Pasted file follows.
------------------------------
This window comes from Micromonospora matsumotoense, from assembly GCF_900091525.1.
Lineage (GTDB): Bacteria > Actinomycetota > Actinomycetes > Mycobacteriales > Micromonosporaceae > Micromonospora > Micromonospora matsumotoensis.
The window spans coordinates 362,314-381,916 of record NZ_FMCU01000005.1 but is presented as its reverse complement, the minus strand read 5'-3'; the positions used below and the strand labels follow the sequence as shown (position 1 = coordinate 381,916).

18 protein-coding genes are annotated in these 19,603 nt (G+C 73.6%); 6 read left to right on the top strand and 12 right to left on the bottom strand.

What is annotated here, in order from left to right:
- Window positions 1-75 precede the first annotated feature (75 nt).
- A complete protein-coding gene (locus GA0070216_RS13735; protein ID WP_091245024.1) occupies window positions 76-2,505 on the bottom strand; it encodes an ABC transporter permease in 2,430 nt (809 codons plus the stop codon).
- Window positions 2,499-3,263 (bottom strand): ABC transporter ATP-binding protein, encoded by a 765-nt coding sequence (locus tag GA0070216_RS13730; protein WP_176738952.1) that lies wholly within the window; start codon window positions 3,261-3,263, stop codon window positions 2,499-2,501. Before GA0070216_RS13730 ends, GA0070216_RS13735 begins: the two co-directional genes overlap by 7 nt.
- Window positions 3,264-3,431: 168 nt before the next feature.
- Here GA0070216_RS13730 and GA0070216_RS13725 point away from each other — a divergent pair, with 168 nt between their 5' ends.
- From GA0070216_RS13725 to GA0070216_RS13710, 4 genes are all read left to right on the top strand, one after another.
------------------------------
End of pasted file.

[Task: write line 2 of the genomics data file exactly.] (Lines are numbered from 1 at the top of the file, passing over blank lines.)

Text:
Lineage (GTDB): Bacteria > Actinomycetota > Actinomycetes > Mycobacteriales > Micromonosporaceae > Micromonospora > Micromonospora matsumotoensis.